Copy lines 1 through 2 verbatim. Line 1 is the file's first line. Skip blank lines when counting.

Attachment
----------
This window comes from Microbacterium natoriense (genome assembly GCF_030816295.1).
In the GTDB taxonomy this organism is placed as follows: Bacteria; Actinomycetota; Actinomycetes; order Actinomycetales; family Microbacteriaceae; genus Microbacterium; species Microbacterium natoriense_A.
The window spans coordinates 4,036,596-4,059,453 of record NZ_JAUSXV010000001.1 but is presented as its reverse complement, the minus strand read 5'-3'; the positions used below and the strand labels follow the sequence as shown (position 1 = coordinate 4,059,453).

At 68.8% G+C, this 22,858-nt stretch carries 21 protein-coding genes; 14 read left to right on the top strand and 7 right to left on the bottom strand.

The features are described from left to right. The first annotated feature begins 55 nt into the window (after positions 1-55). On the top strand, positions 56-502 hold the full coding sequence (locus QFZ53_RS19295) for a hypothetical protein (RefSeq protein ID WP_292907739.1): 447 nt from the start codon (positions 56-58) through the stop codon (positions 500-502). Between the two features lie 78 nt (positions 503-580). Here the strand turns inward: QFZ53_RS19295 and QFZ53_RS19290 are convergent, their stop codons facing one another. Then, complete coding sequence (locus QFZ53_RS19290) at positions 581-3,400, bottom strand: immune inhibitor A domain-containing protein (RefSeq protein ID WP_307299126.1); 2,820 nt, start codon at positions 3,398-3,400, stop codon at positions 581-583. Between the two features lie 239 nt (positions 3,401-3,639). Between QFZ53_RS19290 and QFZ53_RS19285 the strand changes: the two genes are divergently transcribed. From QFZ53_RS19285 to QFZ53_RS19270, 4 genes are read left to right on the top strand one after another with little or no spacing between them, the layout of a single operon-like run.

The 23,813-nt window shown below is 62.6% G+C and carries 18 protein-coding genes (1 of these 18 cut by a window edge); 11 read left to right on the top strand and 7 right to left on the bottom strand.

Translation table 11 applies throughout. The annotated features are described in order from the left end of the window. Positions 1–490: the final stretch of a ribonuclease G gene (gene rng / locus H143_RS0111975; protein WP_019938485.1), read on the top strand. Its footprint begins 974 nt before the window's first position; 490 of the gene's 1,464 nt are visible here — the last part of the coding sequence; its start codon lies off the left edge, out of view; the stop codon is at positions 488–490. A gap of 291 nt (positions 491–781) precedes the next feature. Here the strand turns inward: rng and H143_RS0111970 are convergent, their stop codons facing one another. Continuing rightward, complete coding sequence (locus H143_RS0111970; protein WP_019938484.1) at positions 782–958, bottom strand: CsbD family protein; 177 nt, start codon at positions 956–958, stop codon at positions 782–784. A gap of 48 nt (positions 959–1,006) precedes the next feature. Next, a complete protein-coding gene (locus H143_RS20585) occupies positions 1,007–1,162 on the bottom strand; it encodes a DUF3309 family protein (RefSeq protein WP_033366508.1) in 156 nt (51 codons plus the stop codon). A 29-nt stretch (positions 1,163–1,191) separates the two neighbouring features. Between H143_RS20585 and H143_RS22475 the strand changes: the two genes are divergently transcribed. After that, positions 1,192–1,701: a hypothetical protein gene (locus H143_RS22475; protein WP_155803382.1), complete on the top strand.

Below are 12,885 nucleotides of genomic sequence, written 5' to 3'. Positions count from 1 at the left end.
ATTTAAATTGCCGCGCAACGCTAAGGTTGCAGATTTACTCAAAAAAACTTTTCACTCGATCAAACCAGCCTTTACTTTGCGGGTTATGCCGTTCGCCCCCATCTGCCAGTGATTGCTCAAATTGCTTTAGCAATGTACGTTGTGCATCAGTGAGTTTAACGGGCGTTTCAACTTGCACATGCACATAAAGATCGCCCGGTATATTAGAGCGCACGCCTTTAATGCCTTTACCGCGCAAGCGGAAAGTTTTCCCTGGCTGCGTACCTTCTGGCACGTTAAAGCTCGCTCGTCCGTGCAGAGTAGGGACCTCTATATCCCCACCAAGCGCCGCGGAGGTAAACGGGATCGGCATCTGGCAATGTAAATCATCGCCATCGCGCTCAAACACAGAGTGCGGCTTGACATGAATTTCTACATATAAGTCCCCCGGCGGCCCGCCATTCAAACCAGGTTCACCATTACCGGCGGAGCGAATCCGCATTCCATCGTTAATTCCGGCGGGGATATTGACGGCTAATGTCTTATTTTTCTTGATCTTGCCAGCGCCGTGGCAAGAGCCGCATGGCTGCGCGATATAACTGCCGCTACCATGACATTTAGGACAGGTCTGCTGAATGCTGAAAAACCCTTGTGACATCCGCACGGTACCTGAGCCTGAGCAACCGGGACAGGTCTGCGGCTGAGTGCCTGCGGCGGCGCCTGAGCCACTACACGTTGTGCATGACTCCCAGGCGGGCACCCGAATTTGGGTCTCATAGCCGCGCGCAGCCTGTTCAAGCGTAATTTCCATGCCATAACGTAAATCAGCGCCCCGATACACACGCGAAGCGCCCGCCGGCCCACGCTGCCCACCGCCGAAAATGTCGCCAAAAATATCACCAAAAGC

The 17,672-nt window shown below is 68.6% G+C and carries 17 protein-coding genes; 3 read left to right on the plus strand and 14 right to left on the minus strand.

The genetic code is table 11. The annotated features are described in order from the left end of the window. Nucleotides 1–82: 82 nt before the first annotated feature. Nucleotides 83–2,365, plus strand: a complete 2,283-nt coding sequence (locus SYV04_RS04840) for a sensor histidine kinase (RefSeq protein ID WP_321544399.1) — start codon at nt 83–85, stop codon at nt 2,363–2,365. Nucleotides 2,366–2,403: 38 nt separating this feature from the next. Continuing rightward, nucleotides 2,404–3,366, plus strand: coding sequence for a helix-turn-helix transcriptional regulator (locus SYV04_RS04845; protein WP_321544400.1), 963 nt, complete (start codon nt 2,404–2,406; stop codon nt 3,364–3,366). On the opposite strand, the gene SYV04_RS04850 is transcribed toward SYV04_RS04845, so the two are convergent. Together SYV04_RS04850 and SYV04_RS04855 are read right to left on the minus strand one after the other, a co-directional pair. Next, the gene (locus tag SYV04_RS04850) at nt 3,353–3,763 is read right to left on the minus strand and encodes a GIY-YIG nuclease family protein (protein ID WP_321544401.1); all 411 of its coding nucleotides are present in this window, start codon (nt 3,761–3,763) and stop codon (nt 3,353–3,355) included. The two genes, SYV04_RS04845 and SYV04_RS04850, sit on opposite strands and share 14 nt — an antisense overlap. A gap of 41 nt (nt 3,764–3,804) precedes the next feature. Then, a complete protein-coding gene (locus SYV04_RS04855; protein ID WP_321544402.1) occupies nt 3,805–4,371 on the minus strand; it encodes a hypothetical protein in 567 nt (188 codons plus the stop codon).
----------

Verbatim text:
This window comes from Microbacterium natoriense (genome assembly GCF_030816295.1).
In the GTDB taxonomy this organism is placed as follows: Bacteria; Actinomycetota; Actinomycetes; order Actinomycetales; family Microbacteriaceae; genus Microbacterium; species Microbacterium natoriense_A.